Being sick is bad enough, but the social stigma that goes along with looking like a runny-nosed zombie certainly doesn’t help things. Humans are generally repulsed by the visible symptoms in sick peers, overlooking other signs of illness like body odor. For a scent-oriented mouse though, the smell of a sick cage-mate is a bit more obvious, and would seemingly be a way for healthy individuals to avoid unnecessary exposure to contagion. However, studies have found that healthy neighbors of sick mice strangely start smelling sick themselves, although at this point its unclear how or why this helps either mouse.
Sniffing out sickness
The first step in testing all this was to expose healthy mice to infected neighbors. Some mice were allowed to have direct contact with their suffering peers, while others were separated by plastic barriers in their cages. None of the healthy mice were ever infected themselves, but their urine and body odor seemed to tell a different story. While the change in smell was nothing a human nose could detect, trained ‘sniffer’ mice and gas chromatography could detect a new, sickly scent.
The ‘sniffer’ mice were trained to move towards the smell of a sick mouse in a Y-shaped maze. When asked to sniff out unwell odors, urine samples from healthy mice smelled sickly around 63 percent of the time. Once it was established that mice could indeed detect the change in the odor of their healthy peers, researchers set out to identify exactly which chemical components were responsible.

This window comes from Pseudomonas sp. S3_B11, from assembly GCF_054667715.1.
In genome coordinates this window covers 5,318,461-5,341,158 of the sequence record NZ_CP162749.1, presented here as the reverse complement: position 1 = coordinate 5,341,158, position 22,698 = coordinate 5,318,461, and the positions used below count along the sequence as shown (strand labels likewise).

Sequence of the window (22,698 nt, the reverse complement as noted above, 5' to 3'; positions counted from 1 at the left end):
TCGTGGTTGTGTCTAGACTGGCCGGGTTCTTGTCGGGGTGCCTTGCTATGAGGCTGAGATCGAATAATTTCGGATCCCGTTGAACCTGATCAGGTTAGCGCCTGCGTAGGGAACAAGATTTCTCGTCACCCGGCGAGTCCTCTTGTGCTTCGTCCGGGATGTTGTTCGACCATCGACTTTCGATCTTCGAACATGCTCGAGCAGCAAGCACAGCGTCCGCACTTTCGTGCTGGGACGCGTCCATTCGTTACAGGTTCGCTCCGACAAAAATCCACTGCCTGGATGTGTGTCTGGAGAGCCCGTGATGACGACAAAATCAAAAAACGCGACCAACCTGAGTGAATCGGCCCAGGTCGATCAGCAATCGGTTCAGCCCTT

Source of the scents
The three main components of a sick scent were all products of pheromones. This was unexpected, as these chemicals were normally associated with male mice looking to assert dominance or attract a mate. It’s then unclear why those pheromones would be tied to smelling like you’re sick. Actually, considering how most sick animals are avoided by their peers to avoid the transmission of pathogens, researchers aren’t sure if there’s any evolutionary advantage to imitating the scent of illness in the first place.
One possibility is that there is no significant benefit to smelling like you’re sick. It’s possible that the healthy mice exposed to sick cage-mates experienced an immune response to prepare them for possible infections. That physiological activity may be creating the pheromone by-products, and that the smell is simply sort of an inconsequential side effect. While evolution generally pushes organisms to be successful or efficient in their environments, smelling sick may be harmless enough that there was no pressure on mice to avoid it.
Source: Healthy animals mimic body odour of sick companions by Katrina Kramer, Chemistry World